I had come to love chaos over resources. A manager has budgets, minions, and a small amount of screwup room. A soloist has no budget, no minions, and a lot of screwup room. That is good. Could I preserve the experimental nature of soloing in an organization in which I had to account for myself and for others?
Also, as a soloist I had come to crave intimacy more than scale. You can't design big projects as a soloist, but you can design big ideas. Would the big-company hierarchy that makes scale possible also flatten my big ideas?
Next, I'd made a commitment to freedom over power. Sartre called freedom nausea. It takes getting used to the fact that no one is hovering over you. Now Ma & Pa Organization would be hovering. Could I learn to push back and not get sucked into the corporate culture? Could I say to the organization, "You can have this much of me and no more?"
Finally, solo, I appreciated the intensity of projects over the comfort of routine. Would routine dull my brain and make me compromise on the work itself?
The challenge is to keep chaos, intimacy, freedom, and intensity alive in my part of the organization. The way to succeed might be to resist conventional notions of what work is. For example:
Chaos thrives when you don't see failure as a big deal.
Playing it safe makes a person succumb to the worst of organizational life. If you don't care about your personal or career safety, you'll put the work first. If my iVillage project blows up, I can go back to soloing. I've proved I can take care of myself. Knowing that failure can't ruin me, I don't worry about it. It doesn't dictate or limit what I do.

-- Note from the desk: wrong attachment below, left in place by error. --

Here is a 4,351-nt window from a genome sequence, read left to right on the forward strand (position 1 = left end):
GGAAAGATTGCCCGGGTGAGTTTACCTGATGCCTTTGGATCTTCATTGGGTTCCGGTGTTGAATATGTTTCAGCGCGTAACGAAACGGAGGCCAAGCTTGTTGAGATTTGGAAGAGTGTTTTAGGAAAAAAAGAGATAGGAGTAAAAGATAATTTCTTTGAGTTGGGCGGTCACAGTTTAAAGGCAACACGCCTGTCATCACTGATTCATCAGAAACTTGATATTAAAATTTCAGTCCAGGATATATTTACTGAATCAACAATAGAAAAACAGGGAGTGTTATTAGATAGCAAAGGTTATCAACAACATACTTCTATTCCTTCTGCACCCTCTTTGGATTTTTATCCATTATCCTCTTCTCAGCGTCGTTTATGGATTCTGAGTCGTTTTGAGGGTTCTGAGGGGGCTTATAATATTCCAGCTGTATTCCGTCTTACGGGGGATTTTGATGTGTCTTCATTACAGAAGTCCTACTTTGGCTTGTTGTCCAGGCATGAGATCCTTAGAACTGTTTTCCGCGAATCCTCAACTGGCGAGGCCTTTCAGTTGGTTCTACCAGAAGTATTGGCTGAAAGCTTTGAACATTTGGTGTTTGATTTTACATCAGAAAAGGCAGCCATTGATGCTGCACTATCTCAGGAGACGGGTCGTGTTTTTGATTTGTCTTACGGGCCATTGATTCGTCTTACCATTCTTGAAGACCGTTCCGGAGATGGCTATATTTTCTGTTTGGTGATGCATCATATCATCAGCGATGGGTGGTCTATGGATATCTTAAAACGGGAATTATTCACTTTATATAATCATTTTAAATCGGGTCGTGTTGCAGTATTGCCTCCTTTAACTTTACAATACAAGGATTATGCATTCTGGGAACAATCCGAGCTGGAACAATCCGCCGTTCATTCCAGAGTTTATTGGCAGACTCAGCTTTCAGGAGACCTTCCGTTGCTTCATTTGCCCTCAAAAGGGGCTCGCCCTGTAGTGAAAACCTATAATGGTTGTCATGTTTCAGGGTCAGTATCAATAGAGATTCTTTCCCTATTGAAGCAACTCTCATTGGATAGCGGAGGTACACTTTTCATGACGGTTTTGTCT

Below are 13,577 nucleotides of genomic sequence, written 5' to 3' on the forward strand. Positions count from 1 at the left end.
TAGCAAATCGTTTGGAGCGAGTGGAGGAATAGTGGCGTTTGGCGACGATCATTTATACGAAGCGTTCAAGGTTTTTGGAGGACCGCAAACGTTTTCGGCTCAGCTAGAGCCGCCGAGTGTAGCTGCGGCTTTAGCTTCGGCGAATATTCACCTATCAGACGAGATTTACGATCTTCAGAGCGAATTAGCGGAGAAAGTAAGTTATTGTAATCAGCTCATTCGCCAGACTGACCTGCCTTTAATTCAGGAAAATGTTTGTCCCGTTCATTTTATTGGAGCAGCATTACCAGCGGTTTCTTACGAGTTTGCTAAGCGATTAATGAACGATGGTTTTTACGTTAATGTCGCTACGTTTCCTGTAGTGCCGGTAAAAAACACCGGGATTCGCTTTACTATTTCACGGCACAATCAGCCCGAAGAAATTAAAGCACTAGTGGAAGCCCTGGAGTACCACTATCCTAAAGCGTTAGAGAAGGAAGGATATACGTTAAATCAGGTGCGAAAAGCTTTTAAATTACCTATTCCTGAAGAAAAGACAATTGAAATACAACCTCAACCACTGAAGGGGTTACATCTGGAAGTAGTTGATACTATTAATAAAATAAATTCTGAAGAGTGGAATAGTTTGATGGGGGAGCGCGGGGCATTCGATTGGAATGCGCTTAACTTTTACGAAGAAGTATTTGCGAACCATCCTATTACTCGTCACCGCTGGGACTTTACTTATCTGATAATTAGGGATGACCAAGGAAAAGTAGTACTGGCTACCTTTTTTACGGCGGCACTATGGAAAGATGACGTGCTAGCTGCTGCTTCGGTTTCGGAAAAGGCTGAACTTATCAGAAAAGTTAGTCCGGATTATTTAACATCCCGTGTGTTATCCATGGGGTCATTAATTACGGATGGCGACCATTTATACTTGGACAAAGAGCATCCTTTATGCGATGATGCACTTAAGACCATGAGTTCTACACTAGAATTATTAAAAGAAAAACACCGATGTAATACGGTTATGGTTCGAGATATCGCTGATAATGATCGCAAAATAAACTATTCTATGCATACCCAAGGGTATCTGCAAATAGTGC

Intimacy becomes impossible, but its opposite -- scale -- is not necessarily the villain.
My first time around in organizational life, scale meant bureaucracy. It was boss upon boss, each stupider than the last. Every decision required multiple sign-offs and lots of time-wasting politics. When I was solo, mine was the only sign-off required. But this time around at iVillage, scale looks delicious, not as an endless hierarchy but as a banquet of resources.
Freedom, once you have it, is not something you can lose. It becomes a personal sensibility, not casual Fridays or any amount of screw-you money.
I have a boss now. I have routines. But I feel they add to the possibilities of what can be created instead of limiting them. Writer Sue Bender once told me: "Going back inside an organization can help you become a better soloist. You'll breathe in deeper by breathing out. Working in a company is breathing out. You need to do both to maintain a balanced life."
We'll see. After the first few rocky days, when I thought I would die breathing recycled air or hypnotize myself nodding yes to colleagues, I began thinking that maybe organizations and soloists are not incompatible. I'm able to test my ideas in a bigger world and apply a wider palette of colors thanks to those same colleagues.
It's intoxicating. But most of all, it's humbling. I'm seeing how much colleagues can contribute to an idea. You need to have been working solo for two years to really appreciate that. Humbling -- I keep coming back to that word. Breathing out, you deflate. Individuality means more when you are part of something bigger than yourself.
I'm learning that a soloist can go home again, even when home is Ma & Pa Organization. Maybe the 12th grade would take me back. I still have a lot to learn.
Harriet Rubin is a "soloist in residence" at iVillage and the author of Soloing: Realizing Your Life's Ambition.